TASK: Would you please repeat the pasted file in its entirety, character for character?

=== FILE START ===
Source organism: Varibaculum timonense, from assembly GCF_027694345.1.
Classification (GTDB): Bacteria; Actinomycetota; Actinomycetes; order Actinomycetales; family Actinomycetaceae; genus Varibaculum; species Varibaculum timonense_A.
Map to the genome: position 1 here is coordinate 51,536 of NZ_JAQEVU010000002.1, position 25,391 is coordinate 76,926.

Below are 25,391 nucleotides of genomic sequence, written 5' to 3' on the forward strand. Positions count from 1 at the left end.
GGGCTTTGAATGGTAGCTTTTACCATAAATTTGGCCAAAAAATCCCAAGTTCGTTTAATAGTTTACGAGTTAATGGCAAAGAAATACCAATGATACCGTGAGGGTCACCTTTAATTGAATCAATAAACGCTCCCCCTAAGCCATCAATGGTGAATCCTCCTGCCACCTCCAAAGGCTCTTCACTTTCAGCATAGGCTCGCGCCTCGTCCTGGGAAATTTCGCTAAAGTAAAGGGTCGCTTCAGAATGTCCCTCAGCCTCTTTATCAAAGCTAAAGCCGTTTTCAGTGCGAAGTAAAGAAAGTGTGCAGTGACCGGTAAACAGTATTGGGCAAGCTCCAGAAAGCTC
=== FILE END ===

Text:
Source organism: Varibaculum timonense, from assembly GCF_027694345.1.
Classification (GTDB): Bacteria; Actinomycetota; Actinomycetes; order Actinomycetales; family Actinomycetaceae; genus Varibaculum; species Varibaculum timonense_A.
Map to the genome: position 1 here is coordinate 51,536 of NZ_JAQEVU010000002.1, position 25,391 is coordinate 76,926.

Below are 25,391 nucleotides of genomic sequence, written 5' to 3' on the forward strand. Positions count from 1 at the left end.
GGGCTTTGAATGGTAGCTTTTACCATAAATTTGGCCAAAAAATCCCAAGTTCGTTTAATAGTTTACGAGTTAATGGCAAAGAAATACCAATGATACCGTGAGGGTCACCTTTAATTGAATCAATAAACGCTCCCCCTAAGCCATCAATGGTGAATCCTCCTGCCACCTCCAAAGGCTCTTCACTTTCAGCATAGGCTCGCGCCTCGTCCTGGGAAATTTCGCTAAAGTAAAGGGTCGCTTCAGAATGTCCCTCAGCCTCTTTATCAAAGCTAAAGCCGTTTTCAGTGCGAAGTAAAGAAAGTGTGCAGTGACCGGTAAACAGTATTGGGCAAGCTCCAGAAAGCTC